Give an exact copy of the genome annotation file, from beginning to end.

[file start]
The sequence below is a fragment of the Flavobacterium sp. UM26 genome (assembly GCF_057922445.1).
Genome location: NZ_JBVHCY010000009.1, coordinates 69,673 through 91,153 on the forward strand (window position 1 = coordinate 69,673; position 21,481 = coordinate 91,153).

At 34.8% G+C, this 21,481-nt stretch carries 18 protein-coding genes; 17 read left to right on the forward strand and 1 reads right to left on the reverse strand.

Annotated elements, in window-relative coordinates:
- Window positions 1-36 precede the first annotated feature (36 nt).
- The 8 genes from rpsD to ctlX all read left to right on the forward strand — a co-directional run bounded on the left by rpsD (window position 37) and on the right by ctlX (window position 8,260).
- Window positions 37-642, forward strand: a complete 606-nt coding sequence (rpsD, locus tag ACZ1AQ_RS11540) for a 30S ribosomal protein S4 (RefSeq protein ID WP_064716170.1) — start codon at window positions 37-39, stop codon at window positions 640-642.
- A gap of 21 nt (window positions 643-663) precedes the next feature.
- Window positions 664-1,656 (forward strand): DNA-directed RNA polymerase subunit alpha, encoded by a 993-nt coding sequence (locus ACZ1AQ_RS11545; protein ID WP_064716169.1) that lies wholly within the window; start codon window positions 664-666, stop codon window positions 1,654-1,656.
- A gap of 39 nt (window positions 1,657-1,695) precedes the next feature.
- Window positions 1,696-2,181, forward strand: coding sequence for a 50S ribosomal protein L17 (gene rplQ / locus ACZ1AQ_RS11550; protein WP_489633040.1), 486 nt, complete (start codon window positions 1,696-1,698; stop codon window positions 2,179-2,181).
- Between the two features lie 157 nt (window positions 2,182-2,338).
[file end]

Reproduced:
The sequence below is a fragment of the Flavobacterium sp. UM26 genome (assembly GCF_057922445.1).
Genome location: NZ_JBVHCY010000009.1, coordinates 69,673 through 91,153 on the forward strand (window position 1 = coordinate 69,673; position 21,481 = coordinate 91,153).

At 34.8% G+C, this 21,481-nt stretch carries 18 protein-coding genes; 17 read left to right on the forward strand and 1 reads right to left on the reverse strand.

Annotated elements, in window-relative coordinates:
- Window positions 1-36 precede the first annotated feature (36 nt).
- The 8 genes from rpsD to ctlX all read left to right on the forward strand — a co-directional run bounded on the left by rpsD (window position 37) and on the right by ctlX (window position 8,260).
- Window positions 37-642, forward strand: a complete 606-nt coding sequence (rpsD, locus tag ACZ1AQ_RS11540) for a 30S ribosomal protein S4 (RefSeq protein ID WP_064716170.1) — start codon at window positions 37-39, stop codon at window positions 640-642.
- A gap of 21 nt (window positions 643-663) precedes the next feature.
- Window positions 664-1,656 (forward strand): DNA-directed RNA polymerase subunit alpha, encoded by a 993-nt coding sequence (locus ACZ1AQ_RS11545; protein ID WP_064716169.1) that lies wholly within the window; start codon window positions 664-666, stop codon window positions 1,654-1,656.
- A gap of 39 nt (window positions 1,657-1,695) precedes the next feature.
- Window positions 1,696-2,181, forward strand: coding sequence for a 50S ribosomal protein L17 (gene rplQ / locus ACZ1AQ_RS11550; protein WP_489633040.1), 486 nt, complete (start codon window positions 1,696-1,698; stop codon window positions 2,179-2,181).
- Between the two features lie 157 nt (window positions 2,182-2,338).